Eid al-Adha in Cairo


Eid al-Adha by Green Prophet1

I disappeared again.

This time I had a legit reason: a long vacation in this country. And I thought only Russians keep celebrating New Year for 10 days in a row; apparently Muslims celebrate Eid for 7 days.

I was a bit terrified of this holiday: seeing rivers of blood and dead animals in the city streets is not in the most pleasant experience. My lack of education regarding the local culture and traditions sometimes seems shameful even for myself. So I was fully convinced that this celebration represents human savagery, that killing animals on streets is just barbarian, not to mention disgusting. However, after several conversations on this topic with people around me I realized that they see things differently.

A little bit of a background info: Eid al-Adha [or Kurban Bairam] is a festival of sacrifice. According to a legend god asked Ibrahim to sacrifice his son as a sign of obedience to the god’s will, and Ibrahim planned to do so [this part seems pretty cruel to me: why would a god ask such a thing?]. Then the god supposedly stopped him from killing his own child and ordered to sacrifice a sheep instead. Ever since, Muslims around the world celebrate the god’s mercy [sic] and sacrifice animals. This may seem bloody, messy and brutal; however, there is waaaaay more humane to the animals compared to what happens to them in slaughter houses. Moreover this is a holiday for poor people, the ones that cannot afford eating meat. And this day they can eat it for free.

Some of my friends here give money to a butcher or buy animals for this holiday and give all the meat to the poor. Therefore I find this charitable idea rather positive than negative. More than 50% of the Egyptians live below the poverty line nowadays. This figure is astonishing. And the food is needed. Nonetheless blood rivers and cars covered in blood [for the good luck – sic again!] still seem barbarian to me.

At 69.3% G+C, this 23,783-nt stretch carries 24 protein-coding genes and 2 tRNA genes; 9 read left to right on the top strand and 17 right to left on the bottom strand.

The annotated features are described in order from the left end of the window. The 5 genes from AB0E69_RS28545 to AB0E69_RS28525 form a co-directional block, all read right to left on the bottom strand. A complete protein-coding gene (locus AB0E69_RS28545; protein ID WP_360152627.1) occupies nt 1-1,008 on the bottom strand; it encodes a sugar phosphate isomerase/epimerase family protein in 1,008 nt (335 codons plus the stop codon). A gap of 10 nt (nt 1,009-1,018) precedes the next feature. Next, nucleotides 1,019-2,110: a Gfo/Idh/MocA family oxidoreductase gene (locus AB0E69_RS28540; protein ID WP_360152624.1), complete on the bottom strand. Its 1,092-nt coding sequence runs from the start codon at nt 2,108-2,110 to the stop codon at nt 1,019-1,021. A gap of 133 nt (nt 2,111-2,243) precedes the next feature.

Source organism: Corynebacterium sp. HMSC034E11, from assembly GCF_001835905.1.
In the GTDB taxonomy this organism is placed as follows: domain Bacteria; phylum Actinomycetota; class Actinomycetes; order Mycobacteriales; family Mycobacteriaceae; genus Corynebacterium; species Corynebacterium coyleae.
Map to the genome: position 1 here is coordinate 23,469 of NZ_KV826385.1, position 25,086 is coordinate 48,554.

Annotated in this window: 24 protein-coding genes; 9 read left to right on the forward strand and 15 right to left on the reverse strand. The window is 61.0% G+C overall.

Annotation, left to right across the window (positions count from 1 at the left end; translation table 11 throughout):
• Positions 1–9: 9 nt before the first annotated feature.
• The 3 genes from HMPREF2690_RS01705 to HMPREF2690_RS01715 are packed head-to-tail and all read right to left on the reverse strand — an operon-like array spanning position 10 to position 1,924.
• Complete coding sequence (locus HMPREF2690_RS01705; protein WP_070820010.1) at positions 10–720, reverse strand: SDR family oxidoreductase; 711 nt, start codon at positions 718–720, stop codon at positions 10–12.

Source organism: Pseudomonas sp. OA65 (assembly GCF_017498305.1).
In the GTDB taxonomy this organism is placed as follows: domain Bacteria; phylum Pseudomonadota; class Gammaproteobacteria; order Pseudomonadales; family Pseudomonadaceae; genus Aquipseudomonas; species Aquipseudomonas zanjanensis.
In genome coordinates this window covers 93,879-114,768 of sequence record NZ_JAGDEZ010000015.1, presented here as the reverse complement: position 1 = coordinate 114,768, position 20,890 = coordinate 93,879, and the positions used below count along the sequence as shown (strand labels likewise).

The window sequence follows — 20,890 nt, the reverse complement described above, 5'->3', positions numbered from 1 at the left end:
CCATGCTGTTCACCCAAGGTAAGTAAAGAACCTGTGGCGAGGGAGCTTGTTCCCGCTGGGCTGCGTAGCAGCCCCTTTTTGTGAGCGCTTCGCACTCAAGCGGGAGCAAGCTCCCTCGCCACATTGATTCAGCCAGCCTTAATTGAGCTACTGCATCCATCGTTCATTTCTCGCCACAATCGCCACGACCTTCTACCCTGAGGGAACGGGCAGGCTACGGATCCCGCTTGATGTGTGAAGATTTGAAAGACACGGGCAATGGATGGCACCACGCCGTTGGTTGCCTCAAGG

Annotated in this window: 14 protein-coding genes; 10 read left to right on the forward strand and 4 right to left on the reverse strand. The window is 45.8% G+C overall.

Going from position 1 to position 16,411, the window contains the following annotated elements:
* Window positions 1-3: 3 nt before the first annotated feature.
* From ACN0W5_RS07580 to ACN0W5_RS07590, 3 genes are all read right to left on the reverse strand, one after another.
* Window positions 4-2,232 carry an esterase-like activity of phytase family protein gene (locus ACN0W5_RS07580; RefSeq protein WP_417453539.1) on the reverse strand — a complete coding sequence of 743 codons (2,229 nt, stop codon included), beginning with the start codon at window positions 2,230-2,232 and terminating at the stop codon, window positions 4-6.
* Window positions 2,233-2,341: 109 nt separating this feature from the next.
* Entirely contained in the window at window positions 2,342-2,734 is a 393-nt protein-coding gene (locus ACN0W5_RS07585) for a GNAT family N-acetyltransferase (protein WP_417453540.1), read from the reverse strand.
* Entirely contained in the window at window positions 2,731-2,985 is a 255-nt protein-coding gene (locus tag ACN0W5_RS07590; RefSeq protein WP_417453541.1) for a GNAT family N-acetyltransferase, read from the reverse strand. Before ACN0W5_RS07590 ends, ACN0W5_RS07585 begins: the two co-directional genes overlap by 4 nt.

In this regard is was struck by the Russian reaction on similar celebrations in Moscow. Last year the perception was negative and aggressive. This year there is less aggression since authorities have banned slaughtering animals all across the city and allocated only three spots for these purposes in Moscow. Where does this negative attitude come from? Or everyone has happily forgotten that Russia is a multi-religious country, with more than 20 millions of Muslims. That areas with the Muslim population have been a part of Russia for centuries now. And besides, it turns out to be the most humane way of killing animals compared to the one in slaughter houses. Some people do not even bother thinking about it. Sure thing it is easier to buy a piece of meat in a store, put it in your plastic bag and ignore a beggar on a street. It is easier to judge someone’s “barbarian” traditions and be simply racist and nationalistic for no particular reason.


About Masha Egupova

I am coming from the small city on the Russian Far East called Vladivostok, but Chinese call it 海參崴 [Hǎishēnwǎi] meaning "Sea Cucumber Cliffs." In my blog I will present the view from and about Vladivostok and my views on what is going on in Russia in general.

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